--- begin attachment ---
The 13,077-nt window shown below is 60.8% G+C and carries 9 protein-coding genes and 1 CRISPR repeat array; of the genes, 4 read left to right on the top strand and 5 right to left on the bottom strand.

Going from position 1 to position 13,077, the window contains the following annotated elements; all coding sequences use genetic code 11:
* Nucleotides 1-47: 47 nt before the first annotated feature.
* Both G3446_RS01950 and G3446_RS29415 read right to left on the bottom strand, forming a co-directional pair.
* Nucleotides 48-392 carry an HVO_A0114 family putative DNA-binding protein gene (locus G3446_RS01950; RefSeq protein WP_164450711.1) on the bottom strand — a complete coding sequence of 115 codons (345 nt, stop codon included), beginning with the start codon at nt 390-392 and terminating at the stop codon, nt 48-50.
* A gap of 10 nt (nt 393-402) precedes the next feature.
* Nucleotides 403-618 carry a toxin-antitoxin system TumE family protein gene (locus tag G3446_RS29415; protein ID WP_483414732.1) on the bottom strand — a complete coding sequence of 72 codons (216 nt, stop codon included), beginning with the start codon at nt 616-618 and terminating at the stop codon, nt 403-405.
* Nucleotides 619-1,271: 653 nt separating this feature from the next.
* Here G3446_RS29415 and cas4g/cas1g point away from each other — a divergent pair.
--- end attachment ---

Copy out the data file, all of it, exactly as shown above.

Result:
The 13,077-nt window shown below is 60.8% G+C and carries 9 protein-coding genes and 1 CRISPR repeat array; of the genes, 4 read left to right on the top strand and 5 right to left on the bottom strand.

Going from position 1 to position 13,077, the window contains the following annotated elements; all coding sequences use genetic code 11:
* Nucleotides 1-47: 47 nt before the first annotated feature.
* Both G3446_RS01950 and G3446_RS29415 read right to left on the bottom strand, forming a co-directional pair.
* Nucleotides 48-392 carry an HVO_A0114 family putative DNA-binding protein gene (locus G3446_RS01950; RefSeq protein WP_164450711.1) on the bottom strand — a complete coding sequence of 115 codons (345 nt, stop codon included), beginning with the start codon at nt 390-392 and terminating at the stop codon, nt 48-50.
* A gap of 10 nt (nt 393-402) precedes the next feature.
* Nucleotides 403-618 carry a toxin-antitoxin system TumE family protein gene (locus tag G3446_RS29415; protein ID WP_483414732.1) on the bottom strand — a complete coding sequence of 72 codons (216 nt, stop codon included), beginning with the start codon at nt 616-618 and terminating at the stop codon, nt 403-405.
* Nucleotides 619-1,271: 653 nt separating this feature from the next.
* Here G3446_RS29415 and cas4g/cas1g point away from each other — a divergent pair.